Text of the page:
Arizonans would be well represented having a man of Montgomery’s background and caliber selected for the high court. Caving to the loudest, contrived voices is not a recipe for excellence. Thuggery should not be a factor in deciding who sits on Arizona’s Supreme Court.

Maricopa County Attorney Bill Montgomery was on the list of seven applicants sent to Gov. Doug Ducey, following a 10-2 vote. Chief Justice Robert Brutinel, who chaired the commission, chose to abstain from balloting. The other finalists are:

Sean Brearcliffe, (Republican) an AZ Court of Appeals judge.

Kent Cattani, (Republican) an AZ Court of Appeals judge.

Maria Elena Cruz, (Democrat) an AZ Court of Appeals judge.

David Euchner, (Libertarian) a Pima County Public Defender.

Randall Howe, (Republican) an AZ Court of Appeals judge.

Andrew Jacobs, (Democrat) a partner at Snell & Wilmer law firm.

11 Responses to AZ Supreme Court: Judiciary by mob rule? Let’s hope not & Update

  1. Observer says:

    Montgomery’s current job is not a cakewalk. Maricopa County is the fourth most populous county in the United States and a border state with increasingly high, imported crime rates.

    He’s obviously well qualified to be on the AZ Supreme Court.

  2. Saguaro Sam says:

    American Civil Liberties Union.
    A “non-profit’ organization.

    You should check out their twitter account from time to time, to take a peek at a different planet on another solar system.

    Where does the $$$$ come from to be able to operate seamlessly on so many fronts?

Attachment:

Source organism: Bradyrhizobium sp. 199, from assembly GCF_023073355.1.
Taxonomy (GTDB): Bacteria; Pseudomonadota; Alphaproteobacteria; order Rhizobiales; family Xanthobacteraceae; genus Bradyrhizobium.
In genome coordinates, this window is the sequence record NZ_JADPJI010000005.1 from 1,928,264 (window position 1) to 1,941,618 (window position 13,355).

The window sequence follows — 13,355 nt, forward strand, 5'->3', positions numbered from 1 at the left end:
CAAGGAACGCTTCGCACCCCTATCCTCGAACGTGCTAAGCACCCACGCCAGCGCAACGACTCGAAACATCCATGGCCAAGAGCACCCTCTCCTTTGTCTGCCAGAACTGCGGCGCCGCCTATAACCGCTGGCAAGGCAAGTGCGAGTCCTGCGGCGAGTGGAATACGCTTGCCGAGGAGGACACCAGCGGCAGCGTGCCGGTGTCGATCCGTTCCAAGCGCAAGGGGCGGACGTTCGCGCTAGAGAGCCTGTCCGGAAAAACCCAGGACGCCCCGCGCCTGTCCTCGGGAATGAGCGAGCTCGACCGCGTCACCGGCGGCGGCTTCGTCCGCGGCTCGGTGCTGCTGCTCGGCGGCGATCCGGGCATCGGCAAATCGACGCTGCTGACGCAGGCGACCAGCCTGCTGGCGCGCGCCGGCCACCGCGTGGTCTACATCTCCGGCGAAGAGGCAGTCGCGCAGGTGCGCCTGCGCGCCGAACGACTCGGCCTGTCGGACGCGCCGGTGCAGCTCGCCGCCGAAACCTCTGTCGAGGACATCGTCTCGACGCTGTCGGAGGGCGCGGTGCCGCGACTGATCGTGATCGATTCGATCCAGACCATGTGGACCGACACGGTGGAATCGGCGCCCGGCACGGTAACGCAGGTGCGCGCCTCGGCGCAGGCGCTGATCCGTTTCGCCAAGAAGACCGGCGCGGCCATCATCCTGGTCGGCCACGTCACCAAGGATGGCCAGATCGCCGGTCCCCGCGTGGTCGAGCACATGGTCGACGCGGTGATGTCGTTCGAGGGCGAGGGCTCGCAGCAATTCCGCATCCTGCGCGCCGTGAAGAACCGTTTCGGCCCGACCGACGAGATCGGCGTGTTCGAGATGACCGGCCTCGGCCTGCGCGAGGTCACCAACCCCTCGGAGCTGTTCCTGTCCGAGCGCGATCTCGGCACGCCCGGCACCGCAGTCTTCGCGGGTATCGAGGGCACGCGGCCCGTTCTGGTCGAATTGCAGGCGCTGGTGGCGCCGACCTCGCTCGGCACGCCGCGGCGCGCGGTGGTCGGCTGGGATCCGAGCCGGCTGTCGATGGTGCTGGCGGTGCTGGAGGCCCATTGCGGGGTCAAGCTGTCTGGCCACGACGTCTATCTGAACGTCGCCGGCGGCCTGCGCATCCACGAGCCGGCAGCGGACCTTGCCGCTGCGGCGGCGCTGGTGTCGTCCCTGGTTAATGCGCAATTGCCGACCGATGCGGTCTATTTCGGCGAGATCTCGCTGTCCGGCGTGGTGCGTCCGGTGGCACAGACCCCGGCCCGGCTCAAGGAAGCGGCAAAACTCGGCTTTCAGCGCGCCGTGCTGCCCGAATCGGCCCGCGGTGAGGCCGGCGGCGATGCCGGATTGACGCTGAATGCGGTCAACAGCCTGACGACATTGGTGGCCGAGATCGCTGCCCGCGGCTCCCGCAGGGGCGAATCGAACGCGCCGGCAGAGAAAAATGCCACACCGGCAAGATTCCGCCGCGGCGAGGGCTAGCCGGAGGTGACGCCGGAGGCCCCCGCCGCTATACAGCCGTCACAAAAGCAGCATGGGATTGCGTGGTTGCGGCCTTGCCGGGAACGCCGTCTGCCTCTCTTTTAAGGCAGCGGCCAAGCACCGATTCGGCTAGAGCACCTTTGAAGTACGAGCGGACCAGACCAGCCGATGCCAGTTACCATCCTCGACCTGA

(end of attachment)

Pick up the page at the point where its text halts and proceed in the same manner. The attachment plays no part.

Call it what it is.

    Here’s an idea: Pray for God to defeat the works of satan and his minions.
    And for God’s continued good favor and protection over Bill Montgomery; his family, and for Arizona patriots.

    We Are At War.
    Good vs. Evil.

  3. East Valley Conservative says:

    I’m so tired of protesters thinking they sway public opinion. The opportunity to have your say is at the ballot box. The left lost even with George Soros providing hefty funding to Diego Rodriguez, Montgomery‘s Dem opponent last election. Multi-billionaire Soros has declared his intention to reconfigure the criminal justice system nationwide.
    https://www.politico.com/story/2016/08/george-soros-criminal-justice-reform-227519

    Soros also funded his like minded open borders supporter Paul Penzone in the Maricopa County sheriff’s race by $3 million. After Penzone was elected he welcomed illegal aliens, calling them “guests.” Penzone’s “guests” never leave, sap our taxpayer funded resources and are responsible for committing additional crimes after disregarding our sovereign border.

    • jake sez says:

      Being tired of the protesters is exactly what the street people want. If you become tired and ignore them they can influence the people who make the decisions. It has become time for counter protests to happen. We need a site where we can see who is protesting what event or person at which location. Then we need to gather in counter protests.

      Anyway, it sounds like a good idea.

      • Casper says:

        I get your drift, but we don’t win by devolving to the lowest denominator and trying to outshout the crude and ill-informed. Sheriff Joe Arpaio had vicious demonstrators outside his building when he was in the Wells Fargo Building. They set up shop on Washington Street with signs and banners. They yelled and chanted, clashing cymbals and beating drums all day, every weekday for months on end. They did not defeat him. He won the next election. Most voters are not downtown, and those who are were mostly furious with the outrageous antics and the din. I saw many passersby give them a thumbs down or middle finger salute.